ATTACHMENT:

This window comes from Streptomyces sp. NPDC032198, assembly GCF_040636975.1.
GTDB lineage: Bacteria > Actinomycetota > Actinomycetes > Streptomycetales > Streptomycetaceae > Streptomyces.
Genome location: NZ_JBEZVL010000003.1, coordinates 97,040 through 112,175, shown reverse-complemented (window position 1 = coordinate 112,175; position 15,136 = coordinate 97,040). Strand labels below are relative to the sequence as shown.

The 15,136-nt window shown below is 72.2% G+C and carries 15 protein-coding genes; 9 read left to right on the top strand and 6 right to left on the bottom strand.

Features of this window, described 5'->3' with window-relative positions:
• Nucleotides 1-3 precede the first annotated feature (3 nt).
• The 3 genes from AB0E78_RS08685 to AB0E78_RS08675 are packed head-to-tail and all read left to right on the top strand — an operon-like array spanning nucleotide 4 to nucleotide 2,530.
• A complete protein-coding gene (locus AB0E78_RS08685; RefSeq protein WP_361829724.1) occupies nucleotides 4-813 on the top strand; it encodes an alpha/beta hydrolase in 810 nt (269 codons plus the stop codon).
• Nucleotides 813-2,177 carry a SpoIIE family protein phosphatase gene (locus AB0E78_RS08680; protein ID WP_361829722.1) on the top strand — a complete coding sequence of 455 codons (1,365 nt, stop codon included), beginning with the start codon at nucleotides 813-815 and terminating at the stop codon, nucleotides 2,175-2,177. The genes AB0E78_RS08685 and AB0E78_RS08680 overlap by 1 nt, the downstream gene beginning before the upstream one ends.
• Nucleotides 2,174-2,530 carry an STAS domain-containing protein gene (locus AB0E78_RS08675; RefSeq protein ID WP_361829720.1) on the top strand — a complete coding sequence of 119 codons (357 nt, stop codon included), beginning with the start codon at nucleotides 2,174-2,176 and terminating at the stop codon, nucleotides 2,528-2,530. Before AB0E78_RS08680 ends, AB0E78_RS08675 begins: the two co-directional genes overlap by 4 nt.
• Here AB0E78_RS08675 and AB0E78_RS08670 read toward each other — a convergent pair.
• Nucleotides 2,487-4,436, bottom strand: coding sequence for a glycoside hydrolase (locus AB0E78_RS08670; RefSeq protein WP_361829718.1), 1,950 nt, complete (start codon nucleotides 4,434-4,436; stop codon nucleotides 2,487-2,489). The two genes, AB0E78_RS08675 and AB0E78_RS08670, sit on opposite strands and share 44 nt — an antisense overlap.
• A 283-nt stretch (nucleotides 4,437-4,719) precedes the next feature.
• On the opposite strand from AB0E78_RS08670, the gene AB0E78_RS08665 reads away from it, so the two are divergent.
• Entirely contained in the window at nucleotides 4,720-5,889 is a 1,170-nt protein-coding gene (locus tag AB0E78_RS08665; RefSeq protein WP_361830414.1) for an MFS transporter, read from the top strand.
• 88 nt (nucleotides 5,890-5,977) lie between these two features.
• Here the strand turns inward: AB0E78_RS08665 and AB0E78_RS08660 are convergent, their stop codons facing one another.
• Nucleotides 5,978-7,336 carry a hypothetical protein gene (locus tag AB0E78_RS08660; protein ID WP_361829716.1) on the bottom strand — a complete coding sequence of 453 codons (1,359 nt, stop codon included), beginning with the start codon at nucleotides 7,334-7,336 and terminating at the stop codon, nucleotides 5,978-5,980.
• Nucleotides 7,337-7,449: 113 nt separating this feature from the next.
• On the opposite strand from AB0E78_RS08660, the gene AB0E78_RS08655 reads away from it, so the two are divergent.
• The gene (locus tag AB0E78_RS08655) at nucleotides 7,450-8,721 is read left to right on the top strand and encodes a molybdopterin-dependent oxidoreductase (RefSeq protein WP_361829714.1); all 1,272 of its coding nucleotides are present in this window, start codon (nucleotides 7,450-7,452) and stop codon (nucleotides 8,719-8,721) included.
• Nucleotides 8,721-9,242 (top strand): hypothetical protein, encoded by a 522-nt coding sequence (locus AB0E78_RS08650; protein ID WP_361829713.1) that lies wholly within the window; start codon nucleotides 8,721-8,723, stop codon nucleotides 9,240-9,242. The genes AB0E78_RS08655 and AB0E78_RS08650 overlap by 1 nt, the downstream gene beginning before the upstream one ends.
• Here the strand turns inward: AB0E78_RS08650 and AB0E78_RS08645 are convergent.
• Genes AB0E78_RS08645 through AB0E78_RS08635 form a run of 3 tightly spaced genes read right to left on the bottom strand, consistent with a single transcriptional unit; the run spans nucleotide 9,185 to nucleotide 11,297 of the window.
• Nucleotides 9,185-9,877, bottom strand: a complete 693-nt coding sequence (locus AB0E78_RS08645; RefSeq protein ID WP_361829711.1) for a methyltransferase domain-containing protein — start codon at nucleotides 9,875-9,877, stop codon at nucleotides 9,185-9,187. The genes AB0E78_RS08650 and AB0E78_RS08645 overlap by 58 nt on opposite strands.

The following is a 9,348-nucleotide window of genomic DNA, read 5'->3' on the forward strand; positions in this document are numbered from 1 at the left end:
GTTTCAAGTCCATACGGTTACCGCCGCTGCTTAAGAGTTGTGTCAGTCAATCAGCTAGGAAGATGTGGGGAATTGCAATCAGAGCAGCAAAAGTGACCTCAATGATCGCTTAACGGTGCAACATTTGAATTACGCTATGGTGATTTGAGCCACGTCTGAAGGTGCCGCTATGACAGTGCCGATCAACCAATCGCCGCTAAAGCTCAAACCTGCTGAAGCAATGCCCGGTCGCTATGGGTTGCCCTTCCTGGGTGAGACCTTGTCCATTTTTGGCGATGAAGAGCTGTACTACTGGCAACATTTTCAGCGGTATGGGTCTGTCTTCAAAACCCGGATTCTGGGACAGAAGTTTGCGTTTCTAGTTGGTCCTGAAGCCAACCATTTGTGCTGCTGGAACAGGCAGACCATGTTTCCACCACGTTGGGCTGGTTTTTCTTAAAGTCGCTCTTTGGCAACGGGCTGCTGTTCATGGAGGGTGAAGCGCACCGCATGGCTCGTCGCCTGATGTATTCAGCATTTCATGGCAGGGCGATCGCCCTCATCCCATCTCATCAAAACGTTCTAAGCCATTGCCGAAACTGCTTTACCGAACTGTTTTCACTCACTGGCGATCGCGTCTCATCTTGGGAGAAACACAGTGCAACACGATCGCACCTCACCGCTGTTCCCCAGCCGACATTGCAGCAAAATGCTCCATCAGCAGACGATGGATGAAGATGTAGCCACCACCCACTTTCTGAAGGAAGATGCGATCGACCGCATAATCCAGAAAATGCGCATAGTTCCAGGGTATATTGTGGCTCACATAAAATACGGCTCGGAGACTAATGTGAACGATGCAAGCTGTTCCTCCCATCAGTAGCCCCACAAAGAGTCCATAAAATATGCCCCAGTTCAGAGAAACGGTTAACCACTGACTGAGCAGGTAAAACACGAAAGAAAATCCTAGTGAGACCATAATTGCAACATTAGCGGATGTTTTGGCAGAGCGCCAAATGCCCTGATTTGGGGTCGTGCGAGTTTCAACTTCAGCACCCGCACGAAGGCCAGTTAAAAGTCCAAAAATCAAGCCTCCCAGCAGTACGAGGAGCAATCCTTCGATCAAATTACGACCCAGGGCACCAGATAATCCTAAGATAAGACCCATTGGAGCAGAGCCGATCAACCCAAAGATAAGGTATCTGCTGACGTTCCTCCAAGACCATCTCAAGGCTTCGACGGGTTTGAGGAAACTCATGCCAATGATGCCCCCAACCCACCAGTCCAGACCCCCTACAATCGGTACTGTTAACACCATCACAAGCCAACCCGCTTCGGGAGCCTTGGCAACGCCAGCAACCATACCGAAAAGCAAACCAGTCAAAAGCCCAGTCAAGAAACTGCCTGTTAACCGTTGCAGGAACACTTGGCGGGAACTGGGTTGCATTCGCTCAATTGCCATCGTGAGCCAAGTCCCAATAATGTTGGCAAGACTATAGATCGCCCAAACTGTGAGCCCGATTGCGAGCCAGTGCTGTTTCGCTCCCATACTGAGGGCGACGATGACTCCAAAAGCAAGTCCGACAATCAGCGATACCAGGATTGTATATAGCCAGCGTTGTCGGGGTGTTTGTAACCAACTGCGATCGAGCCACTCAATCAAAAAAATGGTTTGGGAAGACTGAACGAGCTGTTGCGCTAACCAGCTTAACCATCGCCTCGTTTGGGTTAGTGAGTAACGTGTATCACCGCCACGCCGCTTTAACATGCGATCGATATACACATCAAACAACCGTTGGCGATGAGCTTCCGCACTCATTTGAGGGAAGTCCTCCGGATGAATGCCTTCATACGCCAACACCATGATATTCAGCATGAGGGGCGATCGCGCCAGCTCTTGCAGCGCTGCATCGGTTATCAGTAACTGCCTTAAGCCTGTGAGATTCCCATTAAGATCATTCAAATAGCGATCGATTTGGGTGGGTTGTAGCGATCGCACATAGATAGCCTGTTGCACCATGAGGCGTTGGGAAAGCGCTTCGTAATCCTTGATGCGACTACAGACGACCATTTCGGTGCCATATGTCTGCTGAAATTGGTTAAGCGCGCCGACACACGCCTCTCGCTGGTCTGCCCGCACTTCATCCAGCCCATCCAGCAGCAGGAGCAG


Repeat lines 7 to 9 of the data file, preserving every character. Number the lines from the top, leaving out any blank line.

• The 3 genes from AB0E78_RS08685 to AB0E78_RS08675 are packed head-to-tail and all read left to right on the top strand — an operon-like array spanning nucleotide 4 to nucleotide 2,530.
• A complete protein-coding gene (locus AB0E78_RS08685; RefSeq protein WP_361829724.1) occupies nucleotides 4-813 on the top strand; it encodes an alpha/beta hydrolase in 810 nt (269 codons plus the stop codon).
• Nucleotides 813-2,177 carry a SpoIIE family protein phosphatase gene (locus AB0E78_RS08680; protein ID WP_361829722.1) on the top strand — a complete coding sequence of 455 codons (1,365 nt, stop codon included), beginning with the start codon at nucleotides 813-815 and terminating at the stop codon, nucleotides 2,175-2,177. The genes AB0E78_RS08685 and AB0E78_RS08680 overlap by 1 nt, the downstream gene beginning before the upstream one ends.